Has President Trump's first 100 days been a success? By any reasonable historical measure, it has not. Add in the fact that Republicans hold majorities in both houses and the first 100 days have been an unmitigated disaster for the new administration. Aside from selecting and placing a new Supreme Court Justice, there hasn't been much to celebrate for President Trump. And let's not forget that was much less of a victory for the President than last year's Senate which took a big gamble in the unprecedented move to stonewall a seat that President Obama had every right to fill.
So let's take a look at why Democrats should feel good about Trump's first 100 days:
1. The First Amendment is alive and well. The exercise of free speech and right to assembly has been on massive display from the first week of the Presidency. From planned events around the Women's March and Earth Day celebrations to spontaneous demonstrations over the travel plan, the peaceful and powerful right of the people to protest and have their voice heard has never been stronger. In short, it has been amazing to see -- and it is yielding results. The failure to repeal Obamacare was due in no small part to the partipation of the people in the Democratic process.
2. Trump is doing harm to the GOP brand. A whole generation of younger voters and voters who will be newly eligible to vote in 2020 are being exposed to a disjointed and dysfunctional Presidency with an often incoherent message -- and that's the positive spin for the Trump administration. When policies targeting science, women and minorities are advocated, things go downhill fast. His unfavorable approval rating for the first 100 days is unprecedented.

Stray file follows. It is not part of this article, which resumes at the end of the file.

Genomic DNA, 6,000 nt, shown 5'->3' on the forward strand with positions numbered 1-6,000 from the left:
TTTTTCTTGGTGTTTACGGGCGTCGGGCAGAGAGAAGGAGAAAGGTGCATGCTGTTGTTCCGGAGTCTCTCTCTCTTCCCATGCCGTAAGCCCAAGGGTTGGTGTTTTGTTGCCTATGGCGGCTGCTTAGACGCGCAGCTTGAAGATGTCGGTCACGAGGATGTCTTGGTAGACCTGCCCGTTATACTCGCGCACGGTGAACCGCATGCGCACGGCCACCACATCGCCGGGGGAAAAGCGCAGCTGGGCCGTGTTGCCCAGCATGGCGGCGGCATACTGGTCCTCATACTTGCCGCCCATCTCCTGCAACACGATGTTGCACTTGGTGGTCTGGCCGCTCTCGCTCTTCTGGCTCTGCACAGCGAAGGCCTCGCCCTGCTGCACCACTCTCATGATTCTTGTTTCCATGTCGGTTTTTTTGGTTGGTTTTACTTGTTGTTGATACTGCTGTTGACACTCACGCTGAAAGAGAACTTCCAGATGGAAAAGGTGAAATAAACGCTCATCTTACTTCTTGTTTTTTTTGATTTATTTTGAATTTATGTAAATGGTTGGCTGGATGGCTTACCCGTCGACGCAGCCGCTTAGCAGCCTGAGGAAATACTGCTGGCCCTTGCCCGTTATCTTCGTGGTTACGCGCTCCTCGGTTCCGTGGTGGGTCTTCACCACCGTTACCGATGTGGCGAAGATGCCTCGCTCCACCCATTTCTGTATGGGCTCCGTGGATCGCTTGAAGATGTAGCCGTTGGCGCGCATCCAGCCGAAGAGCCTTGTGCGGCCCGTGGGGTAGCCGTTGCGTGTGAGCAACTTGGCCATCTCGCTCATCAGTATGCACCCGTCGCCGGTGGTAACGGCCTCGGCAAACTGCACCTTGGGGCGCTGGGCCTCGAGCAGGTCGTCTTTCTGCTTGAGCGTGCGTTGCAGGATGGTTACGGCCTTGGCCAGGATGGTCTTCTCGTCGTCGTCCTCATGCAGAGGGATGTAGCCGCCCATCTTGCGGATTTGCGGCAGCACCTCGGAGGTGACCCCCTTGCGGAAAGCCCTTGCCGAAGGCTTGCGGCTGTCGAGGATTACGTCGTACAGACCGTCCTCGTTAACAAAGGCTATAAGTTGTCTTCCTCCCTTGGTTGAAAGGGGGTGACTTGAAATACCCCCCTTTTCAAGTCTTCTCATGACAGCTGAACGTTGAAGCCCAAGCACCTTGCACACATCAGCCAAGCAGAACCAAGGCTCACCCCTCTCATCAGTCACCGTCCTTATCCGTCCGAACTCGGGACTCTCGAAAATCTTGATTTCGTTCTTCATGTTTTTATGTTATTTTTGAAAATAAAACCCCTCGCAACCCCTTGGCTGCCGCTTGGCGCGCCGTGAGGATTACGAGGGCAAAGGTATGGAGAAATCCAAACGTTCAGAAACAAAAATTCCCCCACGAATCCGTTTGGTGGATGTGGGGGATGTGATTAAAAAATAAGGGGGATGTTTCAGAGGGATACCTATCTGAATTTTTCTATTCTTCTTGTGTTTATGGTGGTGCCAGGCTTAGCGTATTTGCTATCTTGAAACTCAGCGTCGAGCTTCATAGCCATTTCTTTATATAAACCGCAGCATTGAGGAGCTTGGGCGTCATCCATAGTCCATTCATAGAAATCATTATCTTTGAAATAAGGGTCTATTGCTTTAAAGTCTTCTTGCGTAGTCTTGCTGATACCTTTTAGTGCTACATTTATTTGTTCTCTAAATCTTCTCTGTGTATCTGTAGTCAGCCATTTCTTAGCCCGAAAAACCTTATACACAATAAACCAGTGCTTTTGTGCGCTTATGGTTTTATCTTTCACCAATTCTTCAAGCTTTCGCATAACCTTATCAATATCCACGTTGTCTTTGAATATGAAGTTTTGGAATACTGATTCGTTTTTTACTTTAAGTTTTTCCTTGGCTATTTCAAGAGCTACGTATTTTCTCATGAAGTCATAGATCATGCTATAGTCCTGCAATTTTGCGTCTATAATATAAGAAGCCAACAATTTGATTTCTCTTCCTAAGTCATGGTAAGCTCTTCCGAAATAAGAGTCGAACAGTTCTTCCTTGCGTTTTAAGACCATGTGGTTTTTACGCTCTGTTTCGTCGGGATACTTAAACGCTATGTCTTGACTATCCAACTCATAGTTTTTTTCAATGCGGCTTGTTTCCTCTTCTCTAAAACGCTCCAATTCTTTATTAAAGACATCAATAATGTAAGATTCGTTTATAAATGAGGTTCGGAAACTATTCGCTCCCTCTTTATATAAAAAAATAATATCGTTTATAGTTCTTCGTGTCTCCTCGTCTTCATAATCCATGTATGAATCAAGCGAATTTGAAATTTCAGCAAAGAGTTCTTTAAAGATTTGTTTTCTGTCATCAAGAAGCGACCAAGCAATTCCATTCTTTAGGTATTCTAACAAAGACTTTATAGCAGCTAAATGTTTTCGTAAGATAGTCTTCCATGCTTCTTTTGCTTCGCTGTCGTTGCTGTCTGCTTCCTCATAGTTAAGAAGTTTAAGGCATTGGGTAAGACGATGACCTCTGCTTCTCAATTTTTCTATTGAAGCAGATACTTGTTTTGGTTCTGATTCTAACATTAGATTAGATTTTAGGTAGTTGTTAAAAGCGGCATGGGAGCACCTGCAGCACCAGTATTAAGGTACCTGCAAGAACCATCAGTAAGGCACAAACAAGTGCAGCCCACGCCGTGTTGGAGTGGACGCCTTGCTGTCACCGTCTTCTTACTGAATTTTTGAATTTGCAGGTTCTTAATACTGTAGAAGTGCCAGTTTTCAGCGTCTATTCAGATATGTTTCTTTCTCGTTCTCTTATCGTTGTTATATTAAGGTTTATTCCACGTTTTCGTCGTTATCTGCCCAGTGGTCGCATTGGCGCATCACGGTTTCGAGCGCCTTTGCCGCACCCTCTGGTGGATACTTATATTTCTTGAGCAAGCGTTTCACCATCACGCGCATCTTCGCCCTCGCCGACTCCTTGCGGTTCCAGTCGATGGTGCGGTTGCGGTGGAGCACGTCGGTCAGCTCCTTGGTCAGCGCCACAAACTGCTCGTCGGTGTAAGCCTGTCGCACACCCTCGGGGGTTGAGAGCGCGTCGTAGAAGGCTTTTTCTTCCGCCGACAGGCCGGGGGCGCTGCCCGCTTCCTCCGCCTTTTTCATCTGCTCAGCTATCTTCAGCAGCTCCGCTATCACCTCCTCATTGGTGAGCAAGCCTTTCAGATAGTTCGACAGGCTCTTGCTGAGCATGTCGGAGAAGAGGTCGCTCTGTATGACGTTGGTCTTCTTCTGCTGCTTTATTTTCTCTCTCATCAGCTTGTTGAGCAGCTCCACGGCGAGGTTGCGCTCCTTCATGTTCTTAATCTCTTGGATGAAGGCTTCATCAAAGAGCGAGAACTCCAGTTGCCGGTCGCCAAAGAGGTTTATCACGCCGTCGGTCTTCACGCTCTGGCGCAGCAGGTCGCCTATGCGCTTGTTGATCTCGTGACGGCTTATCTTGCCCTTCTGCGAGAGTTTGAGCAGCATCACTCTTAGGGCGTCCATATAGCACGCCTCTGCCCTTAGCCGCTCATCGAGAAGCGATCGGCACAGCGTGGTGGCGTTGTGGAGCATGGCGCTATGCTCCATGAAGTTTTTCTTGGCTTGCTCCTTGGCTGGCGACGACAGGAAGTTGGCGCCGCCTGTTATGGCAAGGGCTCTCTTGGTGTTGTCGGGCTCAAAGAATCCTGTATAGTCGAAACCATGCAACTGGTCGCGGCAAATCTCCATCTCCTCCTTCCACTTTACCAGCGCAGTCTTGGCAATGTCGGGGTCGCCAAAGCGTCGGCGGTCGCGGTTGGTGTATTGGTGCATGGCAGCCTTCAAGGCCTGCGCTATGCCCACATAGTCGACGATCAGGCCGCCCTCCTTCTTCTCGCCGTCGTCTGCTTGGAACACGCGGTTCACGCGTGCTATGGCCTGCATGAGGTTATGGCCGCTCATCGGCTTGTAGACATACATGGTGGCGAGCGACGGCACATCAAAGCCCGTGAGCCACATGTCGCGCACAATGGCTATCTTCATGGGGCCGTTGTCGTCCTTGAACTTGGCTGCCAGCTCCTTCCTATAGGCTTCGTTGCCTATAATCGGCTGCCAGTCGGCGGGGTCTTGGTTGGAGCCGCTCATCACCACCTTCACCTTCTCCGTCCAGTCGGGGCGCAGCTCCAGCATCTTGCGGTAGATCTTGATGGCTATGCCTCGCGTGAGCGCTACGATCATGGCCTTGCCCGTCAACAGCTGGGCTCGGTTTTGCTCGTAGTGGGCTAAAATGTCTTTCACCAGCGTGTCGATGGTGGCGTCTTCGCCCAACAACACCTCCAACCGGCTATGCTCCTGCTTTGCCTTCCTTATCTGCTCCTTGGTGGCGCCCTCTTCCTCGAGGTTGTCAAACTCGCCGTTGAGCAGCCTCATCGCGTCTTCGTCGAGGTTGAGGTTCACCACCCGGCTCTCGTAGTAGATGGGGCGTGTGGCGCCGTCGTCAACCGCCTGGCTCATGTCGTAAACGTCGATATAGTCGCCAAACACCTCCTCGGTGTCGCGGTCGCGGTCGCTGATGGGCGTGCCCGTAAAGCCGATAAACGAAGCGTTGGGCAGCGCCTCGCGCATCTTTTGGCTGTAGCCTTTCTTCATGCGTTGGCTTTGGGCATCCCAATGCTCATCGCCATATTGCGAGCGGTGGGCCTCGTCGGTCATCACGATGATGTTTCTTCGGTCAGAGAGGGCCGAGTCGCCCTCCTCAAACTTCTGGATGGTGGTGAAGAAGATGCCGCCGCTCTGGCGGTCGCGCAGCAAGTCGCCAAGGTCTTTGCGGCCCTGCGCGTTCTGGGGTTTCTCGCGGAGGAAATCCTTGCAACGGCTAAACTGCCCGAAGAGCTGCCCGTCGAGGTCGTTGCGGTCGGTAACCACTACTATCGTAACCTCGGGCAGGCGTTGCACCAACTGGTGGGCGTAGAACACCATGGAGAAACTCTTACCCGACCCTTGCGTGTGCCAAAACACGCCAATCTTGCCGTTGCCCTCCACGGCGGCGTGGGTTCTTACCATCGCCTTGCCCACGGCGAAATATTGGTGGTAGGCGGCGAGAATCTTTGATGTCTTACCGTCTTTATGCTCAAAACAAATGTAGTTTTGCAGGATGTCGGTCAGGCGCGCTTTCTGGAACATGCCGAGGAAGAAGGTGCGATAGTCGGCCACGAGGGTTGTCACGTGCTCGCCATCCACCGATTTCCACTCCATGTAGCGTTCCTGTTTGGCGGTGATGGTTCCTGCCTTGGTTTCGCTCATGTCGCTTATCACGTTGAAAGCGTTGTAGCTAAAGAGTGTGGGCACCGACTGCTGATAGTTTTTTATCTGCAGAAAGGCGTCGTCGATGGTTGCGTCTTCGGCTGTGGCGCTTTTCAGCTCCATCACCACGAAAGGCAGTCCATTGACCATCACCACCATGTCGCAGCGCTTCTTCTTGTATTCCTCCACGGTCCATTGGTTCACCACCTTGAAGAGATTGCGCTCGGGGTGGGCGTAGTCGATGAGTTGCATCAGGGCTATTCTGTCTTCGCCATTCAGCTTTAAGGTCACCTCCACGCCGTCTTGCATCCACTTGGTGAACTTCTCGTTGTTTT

3. The Republicans have made large gains politically over the last 8 years in large part by their ability to stay united in their message. Their unwavering ability to put party over country not only helped them stonewall the Obama administration but control the message. Now, they face two problems. First, their hypocrisy shines through loud and clear when they support Trump's bombing of Syria (without congressional approval) after they denied Obama congressional approval. Next, they are having a harder time staying united on message while Trump struggles to find a consistent idealogy. The American Health Care Act debacle was a shining example that the skill set to obstruct is much different than the skill set to lead.
4. Obamacare remains the law of the land. This may change in the future, but right now, the Republicans have failed to repeal and replace Obamacare which has been their biggest political selling point in the last few election cycles.
5. Rallies seem to be turning into votes. While Democrats may ultimately lose the congressional race in the 6th district of Georgia, the Democratic votes in a safe Republican stronghold has been remarkable. There is a long way to go until the 2018 mid terms and even longer to the 2020 general election. Democrats have a history of not turning out in mid term elections and the Senate seats up for grabs in 2018 don't bode well for Democratic gains. They would do well to avoid losing seats.
All of the positive signs for the Democrats won't mean anything if they don't turn it into votes. Momentum is a fickle thing and 18 months is a long time to wait for the next big election. The other problem Democrats face which may prove even more difficult is the lack of clear leaders emerging and a real division between the traditional and progressive wings of the party. It's hard to imagine Trump will continue to stumble this poorly. Victories will come around tax reform and potentially infrastructure spending. Infrastructure spending in particular could be a signature success that has broad appeal across party lines and could garner significant Democratic support. While there's a lot of Democrats to like about Trump's first 100 day stumble, there's a long way to go.